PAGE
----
By: Hayley Chapman
The 2022 Soil Farmer of the Year runner-up has cut fertilizer use and introduced herbal leys and new grazing methods on his Haverfordwest dairy farm.
Andrew Rees started to question the grassland management at Moor Farm, Haverfordwest, where he farms with his wife, Vicky, and mother, Jean, three years ago.
Since then, he has cut nitrogen use by more than 60% and planted herbal leys or cover crops across a fifth of the farm.
Foliar Fertilizer Application
A switch to foliar application more than halved Mr Rees’s fertilizer bill between 2019 and 2021.
During that period, nitrogen use has been cut from 220kg N/ha to 86kg N/ha on the grazing platform, without a reduction in grass growth.
Fertilizer is now sprayed onto leaves, rather than being applied to soil, using a Tow and Fert machine imported from New Zealand.
Seeing the success of herbal leys for the soil and the animals’ preference for them, Mr Rees is planting more each year.
“At the beginning of the year, 12% of the farm was down to herbal leys. We have a couple [of leys] within the grazing platform and we will get more, but proportionately, there are more across our youngstock block,” he says.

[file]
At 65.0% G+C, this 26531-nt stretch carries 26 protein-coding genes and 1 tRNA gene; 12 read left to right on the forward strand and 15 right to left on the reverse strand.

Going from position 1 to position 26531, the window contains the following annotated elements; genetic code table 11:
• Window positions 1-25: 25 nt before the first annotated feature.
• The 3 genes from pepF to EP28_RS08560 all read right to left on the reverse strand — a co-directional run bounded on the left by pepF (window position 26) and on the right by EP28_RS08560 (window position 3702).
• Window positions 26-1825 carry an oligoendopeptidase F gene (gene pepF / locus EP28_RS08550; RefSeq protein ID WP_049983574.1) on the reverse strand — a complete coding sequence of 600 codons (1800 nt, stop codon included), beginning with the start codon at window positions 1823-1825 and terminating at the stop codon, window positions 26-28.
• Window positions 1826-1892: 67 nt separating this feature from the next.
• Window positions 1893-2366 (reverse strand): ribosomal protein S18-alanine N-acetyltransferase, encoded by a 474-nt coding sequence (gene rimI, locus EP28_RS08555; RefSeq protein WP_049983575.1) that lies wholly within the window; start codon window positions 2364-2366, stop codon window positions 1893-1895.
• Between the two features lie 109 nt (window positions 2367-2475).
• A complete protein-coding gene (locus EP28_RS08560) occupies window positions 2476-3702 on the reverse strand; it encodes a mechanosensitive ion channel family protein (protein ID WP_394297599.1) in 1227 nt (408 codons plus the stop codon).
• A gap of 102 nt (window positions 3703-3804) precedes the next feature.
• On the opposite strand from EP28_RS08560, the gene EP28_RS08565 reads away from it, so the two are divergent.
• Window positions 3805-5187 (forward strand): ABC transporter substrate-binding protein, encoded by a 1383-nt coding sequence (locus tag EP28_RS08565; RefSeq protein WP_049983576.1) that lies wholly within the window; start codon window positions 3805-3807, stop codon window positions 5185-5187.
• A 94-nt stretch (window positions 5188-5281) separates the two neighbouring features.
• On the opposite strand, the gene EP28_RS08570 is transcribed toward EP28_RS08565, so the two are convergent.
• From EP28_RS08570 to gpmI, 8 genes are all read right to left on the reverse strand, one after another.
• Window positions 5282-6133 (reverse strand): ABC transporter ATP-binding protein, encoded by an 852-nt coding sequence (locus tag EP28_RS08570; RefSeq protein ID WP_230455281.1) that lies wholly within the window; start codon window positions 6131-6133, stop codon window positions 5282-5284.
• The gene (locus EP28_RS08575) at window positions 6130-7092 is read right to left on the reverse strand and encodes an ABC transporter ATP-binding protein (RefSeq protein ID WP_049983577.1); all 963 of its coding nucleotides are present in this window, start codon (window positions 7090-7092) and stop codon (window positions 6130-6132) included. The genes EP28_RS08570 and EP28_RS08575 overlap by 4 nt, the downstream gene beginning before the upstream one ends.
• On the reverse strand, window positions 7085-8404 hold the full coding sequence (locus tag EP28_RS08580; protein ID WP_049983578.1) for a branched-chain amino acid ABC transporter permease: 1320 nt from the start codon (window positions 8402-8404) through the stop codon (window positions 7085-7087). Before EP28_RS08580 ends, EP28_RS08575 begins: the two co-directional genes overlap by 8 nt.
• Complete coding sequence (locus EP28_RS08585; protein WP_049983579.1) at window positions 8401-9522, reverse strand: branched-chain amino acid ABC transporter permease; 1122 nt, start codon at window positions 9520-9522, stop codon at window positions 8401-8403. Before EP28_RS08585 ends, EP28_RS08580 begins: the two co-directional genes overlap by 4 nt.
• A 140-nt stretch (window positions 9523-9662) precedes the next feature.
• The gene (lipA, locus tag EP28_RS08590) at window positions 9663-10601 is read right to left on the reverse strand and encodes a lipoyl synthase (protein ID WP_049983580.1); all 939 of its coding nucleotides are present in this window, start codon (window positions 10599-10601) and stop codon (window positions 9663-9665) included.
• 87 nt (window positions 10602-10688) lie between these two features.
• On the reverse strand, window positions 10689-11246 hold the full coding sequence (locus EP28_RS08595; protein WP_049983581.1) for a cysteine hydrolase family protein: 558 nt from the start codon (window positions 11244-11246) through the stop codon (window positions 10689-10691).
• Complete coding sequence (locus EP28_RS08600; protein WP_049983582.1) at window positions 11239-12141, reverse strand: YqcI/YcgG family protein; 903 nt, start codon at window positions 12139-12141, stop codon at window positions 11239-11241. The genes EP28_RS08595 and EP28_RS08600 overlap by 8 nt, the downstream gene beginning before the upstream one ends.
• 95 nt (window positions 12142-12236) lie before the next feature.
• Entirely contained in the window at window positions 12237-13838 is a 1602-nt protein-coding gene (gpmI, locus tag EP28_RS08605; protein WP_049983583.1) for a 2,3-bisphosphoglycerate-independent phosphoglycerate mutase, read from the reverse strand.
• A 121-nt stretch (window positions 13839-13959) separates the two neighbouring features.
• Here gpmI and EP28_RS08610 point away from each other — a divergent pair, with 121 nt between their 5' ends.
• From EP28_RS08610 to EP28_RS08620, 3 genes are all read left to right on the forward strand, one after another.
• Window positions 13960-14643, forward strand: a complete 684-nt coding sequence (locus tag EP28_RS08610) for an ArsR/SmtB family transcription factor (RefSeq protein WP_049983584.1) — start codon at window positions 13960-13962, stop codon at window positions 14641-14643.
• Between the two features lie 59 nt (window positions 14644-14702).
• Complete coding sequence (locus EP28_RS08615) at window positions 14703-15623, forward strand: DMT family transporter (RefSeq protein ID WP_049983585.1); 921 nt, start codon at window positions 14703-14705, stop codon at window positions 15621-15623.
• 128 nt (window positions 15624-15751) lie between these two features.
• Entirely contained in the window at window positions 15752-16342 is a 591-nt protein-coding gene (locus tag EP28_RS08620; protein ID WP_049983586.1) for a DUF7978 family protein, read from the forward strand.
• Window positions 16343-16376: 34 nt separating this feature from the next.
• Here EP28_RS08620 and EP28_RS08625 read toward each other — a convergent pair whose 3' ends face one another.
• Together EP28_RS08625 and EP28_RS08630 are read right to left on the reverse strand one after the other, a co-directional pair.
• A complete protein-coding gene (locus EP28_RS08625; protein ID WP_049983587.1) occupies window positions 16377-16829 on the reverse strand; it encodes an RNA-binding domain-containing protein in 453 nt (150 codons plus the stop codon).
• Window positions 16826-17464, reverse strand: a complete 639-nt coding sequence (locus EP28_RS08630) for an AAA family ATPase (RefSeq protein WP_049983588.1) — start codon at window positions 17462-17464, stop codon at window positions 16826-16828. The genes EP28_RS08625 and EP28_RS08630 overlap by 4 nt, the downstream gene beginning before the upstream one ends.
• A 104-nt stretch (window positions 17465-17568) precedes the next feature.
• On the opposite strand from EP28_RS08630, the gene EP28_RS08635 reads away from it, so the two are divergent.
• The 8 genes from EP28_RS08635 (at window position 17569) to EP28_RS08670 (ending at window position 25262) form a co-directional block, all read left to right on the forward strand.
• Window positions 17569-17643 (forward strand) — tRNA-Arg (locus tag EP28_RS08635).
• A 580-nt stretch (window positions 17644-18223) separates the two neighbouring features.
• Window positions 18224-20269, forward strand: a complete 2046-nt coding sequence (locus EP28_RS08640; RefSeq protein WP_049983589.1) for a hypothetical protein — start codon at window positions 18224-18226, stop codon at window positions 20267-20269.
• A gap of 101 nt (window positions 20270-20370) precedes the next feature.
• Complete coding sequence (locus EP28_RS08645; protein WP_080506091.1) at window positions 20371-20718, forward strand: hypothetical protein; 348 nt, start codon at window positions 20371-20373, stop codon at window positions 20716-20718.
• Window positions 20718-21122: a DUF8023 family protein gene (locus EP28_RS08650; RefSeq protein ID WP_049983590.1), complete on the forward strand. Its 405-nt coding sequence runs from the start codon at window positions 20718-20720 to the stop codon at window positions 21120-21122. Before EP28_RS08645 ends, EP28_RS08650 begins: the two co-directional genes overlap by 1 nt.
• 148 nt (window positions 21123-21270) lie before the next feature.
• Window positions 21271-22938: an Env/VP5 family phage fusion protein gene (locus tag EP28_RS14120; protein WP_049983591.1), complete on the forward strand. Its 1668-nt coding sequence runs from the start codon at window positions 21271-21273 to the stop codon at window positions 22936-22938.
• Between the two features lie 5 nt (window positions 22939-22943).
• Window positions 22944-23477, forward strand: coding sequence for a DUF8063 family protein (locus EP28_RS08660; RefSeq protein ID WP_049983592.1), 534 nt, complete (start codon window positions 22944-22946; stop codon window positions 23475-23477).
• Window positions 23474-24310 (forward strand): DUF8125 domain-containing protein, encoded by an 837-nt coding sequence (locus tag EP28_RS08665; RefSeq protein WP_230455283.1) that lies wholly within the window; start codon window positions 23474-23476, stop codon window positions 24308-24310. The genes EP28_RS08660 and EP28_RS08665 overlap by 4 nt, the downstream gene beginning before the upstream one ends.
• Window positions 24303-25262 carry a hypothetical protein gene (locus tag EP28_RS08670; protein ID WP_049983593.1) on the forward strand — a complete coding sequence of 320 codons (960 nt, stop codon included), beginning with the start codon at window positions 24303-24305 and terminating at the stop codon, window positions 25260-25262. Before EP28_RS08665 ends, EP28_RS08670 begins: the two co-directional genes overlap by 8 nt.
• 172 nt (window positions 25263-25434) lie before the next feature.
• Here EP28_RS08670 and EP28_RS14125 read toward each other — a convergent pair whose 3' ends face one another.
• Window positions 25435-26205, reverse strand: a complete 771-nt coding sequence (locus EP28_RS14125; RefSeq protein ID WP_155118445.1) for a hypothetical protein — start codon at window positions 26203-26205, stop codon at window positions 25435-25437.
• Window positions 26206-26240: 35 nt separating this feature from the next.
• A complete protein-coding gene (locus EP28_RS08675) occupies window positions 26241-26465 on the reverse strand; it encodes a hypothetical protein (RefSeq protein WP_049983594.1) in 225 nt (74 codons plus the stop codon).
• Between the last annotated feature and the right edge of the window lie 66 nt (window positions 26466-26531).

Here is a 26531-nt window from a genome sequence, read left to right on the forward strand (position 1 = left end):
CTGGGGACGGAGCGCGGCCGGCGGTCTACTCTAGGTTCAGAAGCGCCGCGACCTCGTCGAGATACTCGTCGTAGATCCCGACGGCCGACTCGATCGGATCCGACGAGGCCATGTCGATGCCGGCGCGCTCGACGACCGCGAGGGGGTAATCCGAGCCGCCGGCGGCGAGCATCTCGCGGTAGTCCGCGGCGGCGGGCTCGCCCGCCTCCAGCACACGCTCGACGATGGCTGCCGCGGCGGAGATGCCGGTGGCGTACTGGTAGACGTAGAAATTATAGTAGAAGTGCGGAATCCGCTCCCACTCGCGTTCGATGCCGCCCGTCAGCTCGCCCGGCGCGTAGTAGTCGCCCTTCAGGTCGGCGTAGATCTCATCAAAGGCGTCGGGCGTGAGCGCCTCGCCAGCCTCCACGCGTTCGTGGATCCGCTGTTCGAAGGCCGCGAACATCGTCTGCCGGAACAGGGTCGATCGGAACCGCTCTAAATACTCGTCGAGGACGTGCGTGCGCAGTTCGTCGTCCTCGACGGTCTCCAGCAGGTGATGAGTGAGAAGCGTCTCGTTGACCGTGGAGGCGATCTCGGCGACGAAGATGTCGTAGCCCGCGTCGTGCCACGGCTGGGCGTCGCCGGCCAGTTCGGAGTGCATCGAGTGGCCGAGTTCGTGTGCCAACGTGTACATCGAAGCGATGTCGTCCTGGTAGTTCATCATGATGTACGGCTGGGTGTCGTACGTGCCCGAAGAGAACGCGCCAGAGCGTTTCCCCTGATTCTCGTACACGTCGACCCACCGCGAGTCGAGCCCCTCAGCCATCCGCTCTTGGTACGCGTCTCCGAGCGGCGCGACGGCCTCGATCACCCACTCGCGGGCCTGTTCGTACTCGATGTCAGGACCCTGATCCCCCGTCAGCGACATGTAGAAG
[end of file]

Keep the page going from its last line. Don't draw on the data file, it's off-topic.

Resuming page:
This year, a further 10% of the farm has been drilled with a herbal ley or diverse cover crop containing clover and herbs. These will be grazed in late summer before a mix of grasses is drilled into it.
“With the diversity of annuals and roots in the cover crop, the theory is that it will give the soil a reboot,” he says.
Animal Impact Through Grazing
Youngstock are currently on a 42-day rotation, but if weather stays fairly dry, this is likely to be extended to 60-90 days.
Current stocking density is equivalent to about 1,100 head a hectare (2.471 acres), with the heifers moved three times a day to get an even animal impact across the paddock.
“In paddocks that were stocked last year at high density with long rests, the soil seems a lot more friable and worm activity and rooting all look a lot healthier.
On one paddock where we did very long rests and laid down a lot of litter, production this spring with no input was quite impressive,” Mr Rees says.
He has recorded baseline measurements for the soil though Agricarbon and 3LM and plans to use these to monitor further progress.
His next step is to move cows to a longer grazing rotation without compromising grass quality or milk production and make better use of slurry management and composting.
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